To avoid problems, your WDS network should not be a loop or contain nodes with multiple paths back to the parent. For example, in the pictured network, if router D was configured with a WDS link to both routers C and B, then there would be two "paths" from D back to the parent. This may cause your WDS network to experience problems.

There are limits to how many children and generations can be linked up in a WDS network. Hard numbers vary by WDS implementation, but often range between 6 and 10 routers—for a larger network, mesh networking would provide a better (though more complex) solution.

Q: My brother works for a tow boat company that navigates the Mississippi, Ohio, and Cumberland Rivers. His current assignment is on a boat with one laptop in the wheel house connected to the Internet by what he calls an "air card." I'm guessing that is cellular. He will be assigned to a brand new boat in January. They would like to be able to share wireless Internet throughout the entire vessel. Is it possible to share cellular Internet? Can cellular Internet be routed? Could the signal be boosted or transmitted by wire to different sections of the boat?  I think it will be three levels. - Amber

A:  Speaking of boats, imagine if the Titanic had wireless Internet. Would Jack have changed his Facebook status to "sinking"? Would Rose have been sending Twitter updates, like "iceberg ouch!" and "in lifeboat, turning blue." Of course, the whole idea is silly because if they had Internet access then help would have been summoned quickly and the whole disaster averted—and by "disaster" I mean the James Cameron film.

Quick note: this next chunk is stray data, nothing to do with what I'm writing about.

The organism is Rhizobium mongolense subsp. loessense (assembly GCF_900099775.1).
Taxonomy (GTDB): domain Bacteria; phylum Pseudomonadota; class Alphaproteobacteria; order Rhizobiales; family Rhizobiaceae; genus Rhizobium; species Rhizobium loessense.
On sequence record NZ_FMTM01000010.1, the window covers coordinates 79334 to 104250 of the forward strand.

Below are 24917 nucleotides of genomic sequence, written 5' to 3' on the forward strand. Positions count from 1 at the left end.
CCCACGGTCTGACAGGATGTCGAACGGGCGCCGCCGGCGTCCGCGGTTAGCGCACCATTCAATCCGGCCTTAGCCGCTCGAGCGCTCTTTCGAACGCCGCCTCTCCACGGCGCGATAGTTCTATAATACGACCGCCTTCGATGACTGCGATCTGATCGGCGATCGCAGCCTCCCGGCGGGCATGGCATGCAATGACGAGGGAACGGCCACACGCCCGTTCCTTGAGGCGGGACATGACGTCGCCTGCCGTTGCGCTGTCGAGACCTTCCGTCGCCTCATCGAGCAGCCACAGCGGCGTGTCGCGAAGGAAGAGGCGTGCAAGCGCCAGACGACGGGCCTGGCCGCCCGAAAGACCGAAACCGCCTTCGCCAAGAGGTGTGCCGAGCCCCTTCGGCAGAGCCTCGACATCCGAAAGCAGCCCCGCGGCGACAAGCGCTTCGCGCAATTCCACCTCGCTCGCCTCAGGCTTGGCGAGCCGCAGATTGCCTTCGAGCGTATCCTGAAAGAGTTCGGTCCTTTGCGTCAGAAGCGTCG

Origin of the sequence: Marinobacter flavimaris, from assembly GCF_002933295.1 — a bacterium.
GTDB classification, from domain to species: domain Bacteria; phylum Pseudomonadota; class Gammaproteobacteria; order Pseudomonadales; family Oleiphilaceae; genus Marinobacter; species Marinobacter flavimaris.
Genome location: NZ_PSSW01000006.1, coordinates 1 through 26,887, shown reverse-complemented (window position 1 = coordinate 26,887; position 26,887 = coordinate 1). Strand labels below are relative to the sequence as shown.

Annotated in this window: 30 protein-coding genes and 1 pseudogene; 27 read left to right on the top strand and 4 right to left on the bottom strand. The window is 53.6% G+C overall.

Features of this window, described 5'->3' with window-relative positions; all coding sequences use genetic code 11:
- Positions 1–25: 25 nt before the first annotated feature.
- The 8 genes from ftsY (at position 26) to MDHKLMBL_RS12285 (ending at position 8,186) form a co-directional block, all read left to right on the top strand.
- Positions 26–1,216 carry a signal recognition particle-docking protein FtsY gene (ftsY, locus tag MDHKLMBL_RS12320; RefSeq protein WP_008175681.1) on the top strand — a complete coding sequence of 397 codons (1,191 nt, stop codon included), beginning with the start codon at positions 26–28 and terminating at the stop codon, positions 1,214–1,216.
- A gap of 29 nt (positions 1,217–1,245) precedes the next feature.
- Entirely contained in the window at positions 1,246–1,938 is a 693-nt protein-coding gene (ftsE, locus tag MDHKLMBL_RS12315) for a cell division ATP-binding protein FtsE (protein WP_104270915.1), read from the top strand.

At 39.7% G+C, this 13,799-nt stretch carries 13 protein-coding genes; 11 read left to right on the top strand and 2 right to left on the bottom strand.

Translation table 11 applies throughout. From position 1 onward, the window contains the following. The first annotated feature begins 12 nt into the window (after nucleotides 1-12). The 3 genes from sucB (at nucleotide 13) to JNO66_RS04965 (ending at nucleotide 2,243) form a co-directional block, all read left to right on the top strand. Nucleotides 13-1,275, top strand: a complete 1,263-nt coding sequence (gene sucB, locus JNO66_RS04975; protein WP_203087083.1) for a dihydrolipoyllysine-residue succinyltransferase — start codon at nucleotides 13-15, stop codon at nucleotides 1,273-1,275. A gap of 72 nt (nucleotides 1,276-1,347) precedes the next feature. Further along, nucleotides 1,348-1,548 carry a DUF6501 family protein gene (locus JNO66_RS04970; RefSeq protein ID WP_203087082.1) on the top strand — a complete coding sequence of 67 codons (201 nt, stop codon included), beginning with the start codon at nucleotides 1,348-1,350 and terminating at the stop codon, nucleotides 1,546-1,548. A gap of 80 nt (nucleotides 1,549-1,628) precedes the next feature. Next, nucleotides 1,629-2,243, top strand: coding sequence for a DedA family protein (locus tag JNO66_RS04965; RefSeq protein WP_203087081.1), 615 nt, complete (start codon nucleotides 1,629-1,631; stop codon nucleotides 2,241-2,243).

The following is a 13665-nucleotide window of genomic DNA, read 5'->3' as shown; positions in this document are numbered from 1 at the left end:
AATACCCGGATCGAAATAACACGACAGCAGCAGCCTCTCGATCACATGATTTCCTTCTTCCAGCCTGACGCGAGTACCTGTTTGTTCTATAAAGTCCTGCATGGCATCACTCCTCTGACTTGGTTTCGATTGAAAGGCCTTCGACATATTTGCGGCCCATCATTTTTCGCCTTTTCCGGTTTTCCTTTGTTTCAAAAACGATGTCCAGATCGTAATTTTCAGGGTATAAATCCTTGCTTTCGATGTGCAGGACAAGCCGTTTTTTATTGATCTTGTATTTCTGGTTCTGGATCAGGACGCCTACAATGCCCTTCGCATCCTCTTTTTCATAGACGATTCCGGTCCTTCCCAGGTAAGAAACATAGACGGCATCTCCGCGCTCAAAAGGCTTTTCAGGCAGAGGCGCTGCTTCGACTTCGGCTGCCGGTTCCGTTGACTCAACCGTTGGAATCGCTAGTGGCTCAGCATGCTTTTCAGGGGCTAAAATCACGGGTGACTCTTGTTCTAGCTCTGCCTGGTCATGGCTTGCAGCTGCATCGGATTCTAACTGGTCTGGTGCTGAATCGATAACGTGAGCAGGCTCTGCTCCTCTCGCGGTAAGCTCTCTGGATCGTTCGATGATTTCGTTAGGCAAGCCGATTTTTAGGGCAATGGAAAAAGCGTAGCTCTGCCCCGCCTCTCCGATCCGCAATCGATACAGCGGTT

An "air card" is indeed a cellular Internet connection. And it absolutely can be routed, to either wired or wireless clients, just like a traditional land-based Internet connection. The best way to do this is using a 3G router, such as the Cradlepoint MBR1000. Essentially it is a wireless-n router with four wired ports and can accept a wide range of ExpressCard or USB 3G modems. If this router alone doesn't provide enough wireless range for the whole boat, it can be extended by any of the usual methods—either by running a cable to another router elsewhere in the ship, or relaying the wireless signal via WDS (see above), for example.

At just over $200, the MBR1000 is more expensive than a typical home router. Cradlepoint also sell less costly models (including battery and DC-powered varieties), which would probably require linking to at least one more router to extend range throughout the boat. For closer to $100 you can pick up a wireless 3G router from Linksys for either Sprint or AT&T service. Another popular 3G router is the Kyocera KR2, which is similar to the MBR1000 in both pricing and specs. [For reviews of similar routers, read “Review: CradlePoint CTR500 Cellular-Ready Travel Router,” and “D-Link 3G Mobile Router for EV-DO Networks.”]